Herman originally described three stages of recovery. First, safety and agency must be re-established in a survivor’s life. Second, survivors may review events, grieve and make meaning from what happened. Third, they may once again begin to grow and re-engage with their community, with some, like Ackerman, using their tragedy to help make the world a better place. Now, in “Truth and Repair,” a beautiful, profound and important book, Herman explains that she has come to think of the fourth stage of recovery as “justice.”

Trauma is not just a psychological issue, she explains. It is a social one. Consequently, healing requires empowerment and engagement — the opposite of shame and silence. “Recovery cannot be simply a private, individual matter,” she writes. But recovery is complicated because the relationships of dominance and subordination that shape our society also shape the way justice is delivered. As a result, even the best version of our current systems of justice is often less than healing for survivors of traumatic attacks, like rape victims.

A survivors’ agenda prioritizes the recovery of the victim, Herman says, even above the punishment of the attacker. In fact, survivors are less focused on punishment than the justice system would suggest. Rather, they want trauma-informed training for participants — such as law enforcement — to create compassionate understanding for how victims of violent attacks may feel. The court systems also require change at almost every level. Herman describes a successful specialized court for victims of sex trafficking, based on the understanding that minors working as prostitutes are victims, not criminals. Survivors’ voices should be elevated, like those of the three teenage trafficking victims who sent a letter to The Boston Globe when the New England Patriots owner Robert Kraft was charged with buying sex.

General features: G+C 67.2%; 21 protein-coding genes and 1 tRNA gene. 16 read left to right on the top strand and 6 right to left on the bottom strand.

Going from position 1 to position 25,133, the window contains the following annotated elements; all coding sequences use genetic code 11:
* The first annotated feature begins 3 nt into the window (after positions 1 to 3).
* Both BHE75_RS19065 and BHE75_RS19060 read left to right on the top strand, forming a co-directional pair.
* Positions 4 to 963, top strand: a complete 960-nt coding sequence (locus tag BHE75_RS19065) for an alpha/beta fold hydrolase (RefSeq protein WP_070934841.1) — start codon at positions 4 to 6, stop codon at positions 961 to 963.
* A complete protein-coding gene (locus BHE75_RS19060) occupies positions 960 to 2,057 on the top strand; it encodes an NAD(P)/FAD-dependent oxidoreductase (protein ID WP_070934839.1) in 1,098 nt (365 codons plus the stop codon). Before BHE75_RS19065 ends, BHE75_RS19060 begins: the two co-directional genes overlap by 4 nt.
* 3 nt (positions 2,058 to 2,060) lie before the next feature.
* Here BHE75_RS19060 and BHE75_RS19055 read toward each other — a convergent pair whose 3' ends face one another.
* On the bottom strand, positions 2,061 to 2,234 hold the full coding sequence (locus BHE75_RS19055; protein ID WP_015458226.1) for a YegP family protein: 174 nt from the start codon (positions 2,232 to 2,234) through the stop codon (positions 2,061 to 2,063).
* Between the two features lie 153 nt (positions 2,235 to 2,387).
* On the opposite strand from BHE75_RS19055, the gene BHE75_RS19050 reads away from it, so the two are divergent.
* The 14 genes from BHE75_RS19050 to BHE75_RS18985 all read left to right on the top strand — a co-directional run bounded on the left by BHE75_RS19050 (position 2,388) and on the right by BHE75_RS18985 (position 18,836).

“The real story,” they wrote, “is all of you who think it is acceptable to buy someone.”

Survivors want a justice system that doesn’t motivate the accused to smear complainants and “deny, deny, deny.” A system that incorporates elements of restorative justice would offer different processes to perpetrators willing to acknowledge what they have done. This could include what some survivors want — authentic engagement with their attackers.

“There was no way for me to say to him,” one woman told Herman, “‘Why did you do this?’”

All survivors who spoke to Herman were ambivalent about wanting an apology. Many assumed it wasn’t possible to secure a sincere statement of contrition. Still, they thought attackers should be exposed to public censure, and for those in the workplace or religious institutions to be removed from positions of power. Some survivors proposed making rapists responsible for the often ruinous costs of seeking justice, as well as personal repair. One suggested that restitution be taken from her rapist’s paycheck, “like taxes.”

Survivors also want rehabilitation for offenders, to prevent them from causing harm to others in the future. Herman cautions that this is one of the least explored solutions, and, if done badly, could privilege the recovery of offenders over victims. “Even the most innovative models for repairing the harm of sex crimes and rehabilitating offenders,” she writes, “are much in need of further development.”

“Truth and Repair” stands entirely on its own, but when read alongside “Trauma and Recovery,” it is striking to see how consistent Herman’s tone of measured, calm inquiry has been through the decades, how firm her resolve, how clear her language. Each book has immense value. Together, they are blazing bookends for an incredible career.

TRUTH AND REPAIR: How Trauma Survivors Envision Justice | By Judith L. Herman | 265 pp. | Basic Books | $28